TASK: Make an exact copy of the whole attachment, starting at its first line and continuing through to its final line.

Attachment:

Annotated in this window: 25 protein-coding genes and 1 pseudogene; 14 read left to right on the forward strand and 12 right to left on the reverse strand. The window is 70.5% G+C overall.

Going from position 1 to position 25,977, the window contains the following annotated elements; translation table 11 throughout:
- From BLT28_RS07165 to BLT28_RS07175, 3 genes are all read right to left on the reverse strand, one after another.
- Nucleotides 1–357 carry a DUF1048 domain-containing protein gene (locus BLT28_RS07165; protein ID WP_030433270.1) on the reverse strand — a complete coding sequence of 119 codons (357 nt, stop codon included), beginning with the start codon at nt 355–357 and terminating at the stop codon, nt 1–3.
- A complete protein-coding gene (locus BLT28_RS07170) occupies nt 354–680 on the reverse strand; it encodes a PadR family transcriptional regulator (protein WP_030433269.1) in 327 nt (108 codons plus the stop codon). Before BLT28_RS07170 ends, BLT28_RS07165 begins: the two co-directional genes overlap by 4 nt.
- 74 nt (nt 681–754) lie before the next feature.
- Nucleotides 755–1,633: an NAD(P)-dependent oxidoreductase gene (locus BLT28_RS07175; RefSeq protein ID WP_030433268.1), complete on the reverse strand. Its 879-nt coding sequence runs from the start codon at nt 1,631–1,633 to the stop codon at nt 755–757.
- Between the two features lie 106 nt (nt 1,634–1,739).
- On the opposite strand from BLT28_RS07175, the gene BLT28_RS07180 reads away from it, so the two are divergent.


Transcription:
Annotated in this window: 25 protein-coding genes and 1 pseudogene; 14 read left to right on the forward strand and 12 right to left on the reverse strand. The window is 70.5% G+C overall.

Going from position 1 to position 25,977, the window contains the following annotated elements; translation table 11 throughout:
- From BLT28_RS07165 to BLT28_RS07175, 3 genes are all read right to left on the reverse strand, one after another.
- Nucleotides 1–357 carry a DUF1048 domain-containing protein gene (locus BLT28_RS07165; protein ID WP_030433270.1) on the reverse strand — a complete coding sequence of 119 codons (357 nt, stop codon included), beginning with the start codon at nt 355–357 and terminating at the stop codon, nt 1–3.
- A complete protein-coding gene (locus BLT28_RS07170) occupies nt 354–680 on the reverse strand; it encodes a PadR family transcriptional regulator (protein WP_030433269.1) in 327 nt (108 codons plus the stop codon). Before BLT28_RS07170 ends, BLT28_RS07165 begins: the two co-directional genes overlap by 4 nt.
- 74 nt (nt 681–754) lie before the next feature.
- Nucleotides 755–1,633: an NAD(P)-dependent oxidoreductase gene (locus BLT28_RS07175; RefSeq protein ID WP_030433268.1), complete on the reverse strand. Its 879-nt coding sequence runs from the start codon at nt 1,631–1,633 to the stop codon at nt 755–757.
- Between the two features lie 106 nt (nt 1,634–1,739).
- On the opposite strand from BLT28_RS07175, the gene BLT28_RS07180 reads away from it, so the two are divergent.